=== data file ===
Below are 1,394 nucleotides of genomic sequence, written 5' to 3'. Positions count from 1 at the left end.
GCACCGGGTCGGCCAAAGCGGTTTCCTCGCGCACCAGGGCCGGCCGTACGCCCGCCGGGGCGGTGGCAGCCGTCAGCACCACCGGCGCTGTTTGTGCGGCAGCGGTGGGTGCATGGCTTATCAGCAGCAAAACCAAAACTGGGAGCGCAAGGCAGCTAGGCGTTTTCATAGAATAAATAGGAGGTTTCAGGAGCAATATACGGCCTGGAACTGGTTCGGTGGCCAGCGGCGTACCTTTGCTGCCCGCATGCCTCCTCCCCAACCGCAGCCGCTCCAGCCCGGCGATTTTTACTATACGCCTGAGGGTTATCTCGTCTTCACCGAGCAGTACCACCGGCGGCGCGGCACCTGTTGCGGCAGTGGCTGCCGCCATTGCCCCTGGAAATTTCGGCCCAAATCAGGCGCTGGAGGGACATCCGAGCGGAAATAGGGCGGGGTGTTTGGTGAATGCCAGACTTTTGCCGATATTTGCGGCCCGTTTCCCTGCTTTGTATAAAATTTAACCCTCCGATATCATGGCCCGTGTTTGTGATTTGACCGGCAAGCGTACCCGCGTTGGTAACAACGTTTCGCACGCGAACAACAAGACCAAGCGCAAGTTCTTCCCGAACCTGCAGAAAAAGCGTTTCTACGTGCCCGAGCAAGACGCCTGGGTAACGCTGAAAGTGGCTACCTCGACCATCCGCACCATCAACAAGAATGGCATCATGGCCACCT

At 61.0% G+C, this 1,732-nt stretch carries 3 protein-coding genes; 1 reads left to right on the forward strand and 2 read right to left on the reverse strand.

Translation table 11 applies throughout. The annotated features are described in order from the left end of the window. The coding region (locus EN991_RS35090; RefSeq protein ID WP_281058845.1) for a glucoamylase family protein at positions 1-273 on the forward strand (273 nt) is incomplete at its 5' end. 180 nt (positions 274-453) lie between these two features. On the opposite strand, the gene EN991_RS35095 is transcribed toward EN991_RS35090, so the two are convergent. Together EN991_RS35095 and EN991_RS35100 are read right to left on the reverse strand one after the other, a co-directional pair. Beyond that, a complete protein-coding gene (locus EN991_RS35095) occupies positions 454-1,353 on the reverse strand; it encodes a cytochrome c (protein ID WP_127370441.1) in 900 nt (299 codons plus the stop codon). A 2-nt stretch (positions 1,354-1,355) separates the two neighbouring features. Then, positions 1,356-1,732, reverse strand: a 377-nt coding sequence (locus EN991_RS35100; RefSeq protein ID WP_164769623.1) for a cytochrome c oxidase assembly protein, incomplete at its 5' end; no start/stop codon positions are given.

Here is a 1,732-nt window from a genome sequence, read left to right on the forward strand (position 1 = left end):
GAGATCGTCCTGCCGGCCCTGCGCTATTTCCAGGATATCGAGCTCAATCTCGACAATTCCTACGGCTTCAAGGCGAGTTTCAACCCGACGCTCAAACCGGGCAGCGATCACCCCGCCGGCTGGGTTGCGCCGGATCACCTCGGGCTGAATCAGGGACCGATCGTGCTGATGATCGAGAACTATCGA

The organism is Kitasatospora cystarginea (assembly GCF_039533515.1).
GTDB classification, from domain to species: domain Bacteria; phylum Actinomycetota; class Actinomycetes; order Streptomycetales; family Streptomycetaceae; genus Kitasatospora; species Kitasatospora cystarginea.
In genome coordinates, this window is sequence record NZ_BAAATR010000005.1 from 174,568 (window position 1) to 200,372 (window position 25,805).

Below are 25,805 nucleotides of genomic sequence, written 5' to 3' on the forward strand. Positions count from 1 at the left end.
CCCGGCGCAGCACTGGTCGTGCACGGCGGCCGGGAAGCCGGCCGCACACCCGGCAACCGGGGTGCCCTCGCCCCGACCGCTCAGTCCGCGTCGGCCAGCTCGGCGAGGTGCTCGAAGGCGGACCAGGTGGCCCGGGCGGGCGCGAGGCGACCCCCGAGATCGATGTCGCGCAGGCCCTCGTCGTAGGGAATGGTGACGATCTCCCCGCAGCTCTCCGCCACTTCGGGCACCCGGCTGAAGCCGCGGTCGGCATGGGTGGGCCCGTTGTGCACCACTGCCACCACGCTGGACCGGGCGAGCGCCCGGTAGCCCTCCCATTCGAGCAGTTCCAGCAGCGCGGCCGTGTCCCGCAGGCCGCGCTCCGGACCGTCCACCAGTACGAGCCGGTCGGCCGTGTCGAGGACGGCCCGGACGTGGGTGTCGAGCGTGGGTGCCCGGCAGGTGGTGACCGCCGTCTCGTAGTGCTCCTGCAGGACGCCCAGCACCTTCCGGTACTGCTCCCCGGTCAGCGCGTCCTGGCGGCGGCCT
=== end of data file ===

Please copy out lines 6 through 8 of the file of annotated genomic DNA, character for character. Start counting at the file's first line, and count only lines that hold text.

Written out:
GAGATCGTCCTGCCGGCCCTGCGCTATTTCCAGGATATCGAGCTCAATCTCGACAATTCCTACGGCTTCAAGGCGAGTTTCAACCCGACGCTCAAACCGGGCAGCGATCACCCCGCCGGCTGGGTTGCGCCGGATCACCTCGGGCTGAATCAGGGACCGATCGTGCTGATGATCGAGAACTATCGA

The organism is Kitasatospora cystarginea (assembly GCF_039533515.1).
GTDB classification, from domain to species: domain Bacteria; phylum Actinomycetota; class Actinomycetes; order Streptomycetales; family Streptomycetaceae; genus Kitasatospora; species Kitasatospora cystarginea.